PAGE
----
Late yesterday afternoon I finally saw Patty Jenkins‘ Wonder Woman. I found it stirring from time to time, and, like everyone else, I loved the fresh company of a canny and compassionate female superhero who knows all the angles and pretty much can’t be defeated. Or shouldn’t be. I was thoroughly swimming in Gal Gadot‘s performance as Diana Prince/Wonder Woman, and particularly her character’s loathing of war and a nurturing, humanist determination to rid the world of this pestilence.
I wasn’t a fan of the bluish smokey gray color scheme during the World War I section, but I enjoyed some of the humor and the general winking attitude and professional aplomb. It’s a good film of this type as far as it goes. I didn’t mind a lot of it and I loved certain portions. Really. It’s not good enough to become a Best Picture contender in the fall, but I can understand why some who are super-thrilled by the cultural connotations would want to see this happen.
Wonder Woman poster in Paris metro
I also found Wonder Woman depressingly familiar. For this is yet another D.C. Comics superhero flick, and that means submitting to the same old D.C. formula elements — a draggy origin story that goes on too long, a romantic interest (Chris Pine‘s Steve Trevor), a team of colorful allies (Saïd Taghmaoui, Ewen Bremner, Eugene Brave Rock, Lucy Davis), several action set pieces, a pair of formidable but vulnerable villains (Danny Huston‘s Erich Ludendorff, Elena Anaya‘s Doctor Poison) and a super-demonic uber-villain whose cover identity is only revealed at the end.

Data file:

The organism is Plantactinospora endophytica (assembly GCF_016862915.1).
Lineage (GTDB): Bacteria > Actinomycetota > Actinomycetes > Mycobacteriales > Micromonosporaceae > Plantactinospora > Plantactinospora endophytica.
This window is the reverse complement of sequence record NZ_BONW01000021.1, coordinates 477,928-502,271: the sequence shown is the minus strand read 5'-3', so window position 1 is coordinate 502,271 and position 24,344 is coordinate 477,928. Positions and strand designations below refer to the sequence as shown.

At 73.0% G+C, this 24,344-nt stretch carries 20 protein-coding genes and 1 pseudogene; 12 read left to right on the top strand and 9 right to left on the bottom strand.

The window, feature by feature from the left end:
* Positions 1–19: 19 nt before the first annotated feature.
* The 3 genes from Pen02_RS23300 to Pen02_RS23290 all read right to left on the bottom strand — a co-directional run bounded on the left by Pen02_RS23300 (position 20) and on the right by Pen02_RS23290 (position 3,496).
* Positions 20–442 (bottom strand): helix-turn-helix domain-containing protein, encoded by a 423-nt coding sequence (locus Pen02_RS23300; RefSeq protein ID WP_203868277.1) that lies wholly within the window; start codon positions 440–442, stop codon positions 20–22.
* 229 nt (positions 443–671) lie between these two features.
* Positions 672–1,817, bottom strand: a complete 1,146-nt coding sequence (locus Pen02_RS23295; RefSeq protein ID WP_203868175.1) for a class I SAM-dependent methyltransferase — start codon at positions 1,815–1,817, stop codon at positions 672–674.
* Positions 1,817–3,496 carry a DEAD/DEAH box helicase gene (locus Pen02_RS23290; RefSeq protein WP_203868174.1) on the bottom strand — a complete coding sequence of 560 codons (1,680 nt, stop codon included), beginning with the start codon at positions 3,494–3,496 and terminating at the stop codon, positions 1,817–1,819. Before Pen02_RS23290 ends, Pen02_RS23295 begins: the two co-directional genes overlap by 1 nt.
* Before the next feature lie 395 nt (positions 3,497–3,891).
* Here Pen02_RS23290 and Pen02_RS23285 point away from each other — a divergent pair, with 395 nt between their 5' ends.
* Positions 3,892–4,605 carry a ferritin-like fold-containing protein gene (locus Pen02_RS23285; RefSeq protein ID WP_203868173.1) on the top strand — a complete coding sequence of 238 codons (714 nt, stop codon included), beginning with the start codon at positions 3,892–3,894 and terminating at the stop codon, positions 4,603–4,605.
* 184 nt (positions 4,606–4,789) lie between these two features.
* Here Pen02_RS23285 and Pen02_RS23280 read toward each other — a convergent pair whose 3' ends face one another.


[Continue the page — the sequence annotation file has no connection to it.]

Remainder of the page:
To watch one of these films is to sit in a cage or a straightjacket and wait for the usual-usual to happen. It’s stifling. You’re watching it and saying to yourself, “I’ve seen this shit before and I know what’s coming, I’ve seen this shit before and I know what’s coming, I’ve seen this shit before and I know what’s coming,” etc.
But I really loved Gadot and her great spirit and especially that dark twinkle in her eyes, but Jenkins’ decision to keep Wonder Woman in a harness until this 141-minute film hits the halfway mark felt a bit frustrating. As everyone knows by now the film doesn’t really kick in until this exuberant Amazon warrior sheds her Diana Prince attire and thrillingly goes one-on-one with the Germans on the muddy battlefield, which, as noted, happens around the 70-minute mark.
The show happened at the UGC Cine Cite Les Halles. There was a big fucking line in the lobby, and they kept us waiting forever. The start time was supposed to be 6:45 pm, but with the endless trailers and commercials the film didn’t actually start until 7:10 pm, so I wasn’t over until roughly 9:20 pm, which caused me to be late for a 9:30 pm meeting at a cafe on rue Bretagne.